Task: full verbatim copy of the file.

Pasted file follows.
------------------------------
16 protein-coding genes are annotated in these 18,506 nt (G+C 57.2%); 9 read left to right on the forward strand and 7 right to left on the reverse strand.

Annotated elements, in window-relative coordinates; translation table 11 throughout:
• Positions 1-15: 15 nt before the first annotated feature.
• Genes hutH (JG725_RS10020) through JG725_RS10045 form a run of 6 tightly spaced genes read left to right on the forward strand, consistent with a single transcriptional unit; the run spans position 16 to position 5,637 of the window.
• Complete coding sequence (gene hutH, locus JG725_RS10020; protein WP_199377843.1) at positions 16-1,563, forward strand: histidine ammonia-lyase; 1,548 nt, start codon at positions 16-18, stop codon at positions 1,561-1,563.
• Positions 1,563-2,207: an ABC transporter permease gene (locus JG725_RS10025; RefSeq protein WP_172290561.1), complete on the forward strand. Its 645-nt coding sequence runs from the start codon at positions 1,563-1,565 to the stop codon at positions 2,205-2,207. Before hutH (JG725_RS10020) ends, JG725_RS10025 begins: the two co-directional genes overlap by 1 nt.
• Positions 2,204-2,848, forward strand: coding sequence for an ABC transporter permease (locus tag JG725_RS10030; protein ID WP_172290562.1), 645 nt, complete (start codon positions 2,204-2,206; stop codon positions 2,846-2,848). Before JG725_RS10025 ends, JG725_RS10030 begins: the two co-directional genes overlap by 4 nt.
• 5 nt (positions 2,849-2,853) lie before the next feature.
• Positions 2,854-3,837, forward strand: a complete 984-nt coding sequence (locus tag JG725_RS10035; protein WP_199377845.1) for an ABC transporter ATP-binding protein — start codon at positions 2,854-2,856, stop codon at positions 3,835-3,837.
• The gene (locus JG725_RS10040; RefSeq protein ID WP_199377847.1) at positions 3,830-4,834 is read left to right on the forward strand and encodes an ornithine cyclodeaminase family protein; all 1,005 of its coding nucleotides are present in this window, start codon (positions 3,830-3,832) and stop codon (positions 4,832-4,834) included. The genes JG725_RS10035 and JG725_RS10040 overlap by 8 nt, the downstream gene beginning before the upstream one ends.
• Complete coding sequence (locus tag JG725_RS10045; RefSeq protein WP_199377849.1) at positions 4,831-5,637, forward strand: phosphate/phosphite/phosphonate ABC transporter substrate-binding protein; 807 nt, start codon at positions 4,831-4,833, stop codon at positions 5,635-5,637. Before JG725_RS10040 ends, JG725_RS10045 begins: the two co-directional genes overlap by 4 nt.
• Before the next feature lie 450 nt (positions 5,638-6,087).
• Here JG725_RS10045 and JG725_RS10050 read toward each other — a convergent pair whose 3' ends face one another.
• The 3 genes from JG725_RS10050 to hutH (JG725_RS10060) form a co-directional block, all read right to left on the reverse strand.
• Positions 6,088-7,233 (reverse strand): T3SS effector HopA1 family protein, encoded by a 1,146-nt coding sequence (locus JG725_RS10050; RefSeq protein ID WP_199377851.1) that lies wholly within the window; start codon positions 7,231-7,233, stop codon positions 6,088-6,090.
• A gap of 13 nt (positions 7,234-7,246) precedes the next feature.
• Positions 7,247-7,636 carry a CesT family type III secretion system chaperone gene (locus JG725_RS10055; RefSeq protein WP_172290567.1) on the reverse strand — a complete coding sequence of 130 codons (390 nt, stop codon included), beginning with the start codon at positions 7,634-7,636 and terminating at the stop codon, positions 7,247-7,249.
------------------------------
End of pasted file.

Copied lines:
16 protein-coding genes are annotated in these 18,506 nt (G+C 57.2%); 9 read left to right on the forward strand and 7 right to left on the reverse strand.

Annotated elements, in window-relative coordinates; translation table 11 throughout:
• Positions 1-15: 15 nt before the first annotated feature.
• Genes hutH (JG725_RS10020) through JG725_RS10045 form a run of 6 tightly spaced genes read left to right on the forward strand, consistent with a single transcriptional unit; the run spans position 16 to position 5,637 of the window.
• Complete coding sequence (gene hutH, locus JG725_RS10020; protein WP_199377843.1) at positions 16-1,563, forward strand: histidine ammonia-lyase; 1,548 nt, start codon at positions 16-18, stop codon at positions 1,561-1,563.
• Positions 1,563-2,207: an ABC transporter permease gene (locus JG725_RS10025; RefSeq protein WP_172290561.1), complete on the forward strand. Its 645-nt coding sequence runs from the start codon at positions 1,563-1,565 to the stop codon at positions 2,205-2,207. Before hutH (JG725_RS10020) ends, JG725_RS10025 begins: the two co-directional genes overlap by 1 nt.
• Positions 2,204-2,848, forward strand: coding sequence for an ABC transporter permease (locus tag JG725_RS10030; protein ID WP_172290562.1), 645 nt, complete (start codon positions 2,204-2,206; stop codon positions 2,846-2,848). Before JG725_RS10025 ends, JG725_RS10030 begins: the two co-directional genes overlap by 4 nt.
• 5 nt (positions 2,849-2,853) lie before the next feature.
• Positions 2,854-3,837, forward strand: a complete 984-nt coding sequence (locus tag JG725_RS10035; protein WP_199377845.1) for an ABC transporter ATP-binding protein — start codon at positions 2,854-2,856, stop codon at positions 3,835-3,837.
• The gene (locus JG725_RS10040; RefSeq protein ID WP_199377847.1) at positions 3,830-4,834 is read left to right on the forward strand and encodes an ornithine cyclodeaminase family protein; all 1,005 of its coding nucleotides are present in this window, start codon (positions 3,830-3,832) and stop codon (positions 4,832-4,834) included. The genes JG725_RS10035 and JG725_RS10040 overlap by 8 nt, the downstream gene beginning before the upstream one ends.
• Complete coding sequence (locus tag JG725_RS10045; RefSeq protein WP_199377849.1) at positions 4,831-5,637, forward strand: phosphate/phosphite/phosphonate ABC transporter substrate-binding protein; 807 nt, start codon at positions 4,831-4,833, stop codon at positions 5,635-5,637. Before JG725_RS10040 ends, JG725_RS10045 begins: the two co-directional genes overlap by 4 nt.
• Before the next feature lie 450 nt (positions 5,638-6,087).
• Here JG725_RS10045 and JG725_RS10050 read toward each other — a convergent pair whose 3' ends face one another.
• The 3 genes from JG725_RS10050 to hutH (JG725_RS10060) form a co-directional block, all read right to left on the reverse strand.
• Positions 6,088-7,233 (reverse strand): T3SS effector HopA1 family protein, encoded by a 1,146-nt coding sequence (locus JG725_RS10050; RefSeq protein ID WP_199377851.1) that lies wholly within the window; start codon positions 7,231-7,233, stop codon positions 6,088-6,090.
• A gap of 13 nt (positions 7,234-7,246) precedes the next feature.
• Positions 7,247-7,636 carry a CesT family type III secretion system chaperone gene (locus JG725_RS10055; RefSeq protein WP_172290567.1) on the reverse strand — a complete coding sequence of 130 codons (390 nt, stop codon included), beginning with the start codon at positions 7,634-7,636 and terminating at the stop codon, positions 7,247-7,249.